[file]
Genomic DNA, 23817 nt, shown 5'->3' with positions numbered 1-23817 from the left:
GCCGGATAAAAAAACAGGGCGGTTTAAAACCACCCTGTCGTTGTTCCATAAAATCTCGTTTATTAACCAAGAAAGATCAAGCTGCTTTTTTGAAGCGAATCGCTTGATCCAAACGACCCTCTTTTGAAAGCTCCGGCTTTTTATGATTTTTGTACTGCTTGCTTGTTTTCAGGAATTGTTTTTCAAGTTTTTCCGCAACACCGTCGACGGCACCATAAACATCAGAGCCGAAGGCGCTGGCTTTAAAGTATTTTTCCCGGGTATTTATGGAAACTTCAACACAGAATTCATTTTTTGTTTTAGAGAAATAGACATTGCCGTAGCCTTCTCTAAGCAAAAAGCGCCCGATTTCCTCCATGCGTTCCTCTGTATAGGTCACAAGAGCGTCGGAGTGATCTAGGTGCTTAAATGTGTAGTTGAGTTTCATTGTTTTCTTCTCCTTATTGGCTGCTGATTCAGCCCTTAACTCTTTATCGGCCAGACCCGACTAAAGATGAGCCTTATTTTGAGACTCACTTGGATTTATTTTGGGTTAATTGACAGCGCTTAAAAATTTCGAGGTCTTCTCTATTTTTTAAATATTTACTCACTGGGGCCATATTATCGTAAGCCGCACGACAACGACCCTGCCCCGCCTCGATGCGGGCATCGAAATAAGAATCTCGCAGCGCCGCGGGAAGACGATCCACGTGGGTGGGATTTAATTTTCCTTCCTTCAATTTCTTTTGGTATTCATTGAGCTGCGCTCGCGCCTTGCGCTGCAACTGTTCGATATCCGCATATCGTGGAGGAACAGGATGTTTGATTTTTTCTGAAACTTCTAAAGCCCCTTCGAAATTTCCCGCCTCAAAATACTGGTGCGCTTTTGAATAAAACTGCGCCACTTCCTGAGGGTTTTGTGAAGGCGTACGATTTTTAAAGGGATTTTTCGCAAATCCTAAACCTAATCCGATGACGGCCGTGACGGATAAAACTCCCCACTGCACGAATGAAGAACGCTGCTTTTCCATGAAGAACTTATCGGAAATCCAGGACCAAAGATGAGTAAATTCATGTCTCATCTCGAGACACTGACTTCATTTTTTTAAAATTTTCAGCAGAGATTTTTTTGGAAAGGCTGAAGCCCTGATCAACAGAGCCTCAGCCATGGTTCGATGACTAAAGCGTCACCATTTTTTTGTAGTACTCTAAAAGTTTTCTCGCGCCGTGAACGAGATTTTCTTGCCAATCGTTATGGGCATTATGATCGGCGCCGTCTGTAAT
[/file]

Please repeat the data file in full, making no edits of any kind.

Genomic DNA, 23817 nt, shown 5'->3' with positions numbered 1-23817 from the left:
GCCGGATAAAAAAACAGGGCGGTTTAAAACCACCCTGTCGTTGTTCCATAAAATCTCGTTTATTAACCAAGAAAGATCAAGCTGCTTTTTTGAAGCGAATCGCTTGATCCAAACGACCCTCTTTTGAAAGCTCCGGCTTTTTATGATTTTTGTACTGCTTGCTTGTTTTCAGGAATTGTTTTTCAAGTTTTTCCGCAACACCGTCGACGGCACCATAAACATCAGAGCCGAAGGCGCTGGCTTTAAAGTATTTTTCCCGGGTATTTATGGAAACTTCAACACAGAATTCATTTTTTGTTTTAGAGAAATAGACATTGCCGTAGCCTTCTCTAAGCAAAAAGCGCCCGATTTCCTCCATGCGTTCCTCTGTATAGGTCACAAGAGCGTCGGAGTGATCTAGGTGCTTAAATGTGTAGTTGAGTTTCATTGTTTTCTTCTCCTTATTGGCTGCTGATTCAGCCCTTAACTCTTTATCGGCCAGACCCGACTAAAGATGAGCCTTATTTTGAGACTCACTTGGATTTATTTTGGGTTAATTGACAGCGCTTAAAAATTTCGAGGTCTTCTCTATTTTTTAAATATTTACTCACTGGGGCCATATTATCGTAAGCCGCACGACAACGACCCTGCCCCGCCTCGATGCGGGCATCGAAATAAGAATCTCGCAGCGCCGCGGGAAGACGATCCACGTGGGTGGGATTTAATTTTCCTTCCTTCAATTTCTTTTGGTATTCATTGAGCTGCGCTCGCGCCTTGCGCTGCAACTGTTCGATATCCGCATATCGTGGAGGAACAGGATGTTTGATTTTTTCTGAAACTTCTAAAGCCCCTTCGAAATTTCCCGCCTCAAAATACTGGTGCGCTTTTGAATAAAACTGCGCCACTTCCTGAGGGTTTTGTGAAGGCGTACGATTTTTAAAGGGATTTTTCGCAAATCCTAAACCTAATCCGATGACGGCCGTGACGGATAAAACTCCCCACTGCACGAATGAAGAACGCTGCTTTTCCATGAAGAACTTATCGGAAATCCAGGACCAAAGATGAGTAAATTCATGTCTCATCTCGAGACACTGACTTCATTTTTTTAAAATTTTCAGCAGAGATTTTTTTGGAAAGGCTGAAGCCCTGATCAACAGAGCCTCAGCCATGGTTCGATGACTAAAGCGTCACCATTTTTTTGTAGTACTCTAAAAGTTTTCTCGCGCCGTGAACGAGATTTTCTTGCCAATCGTTATGGGCATTATGATCGGCGCCGTCTGTAAT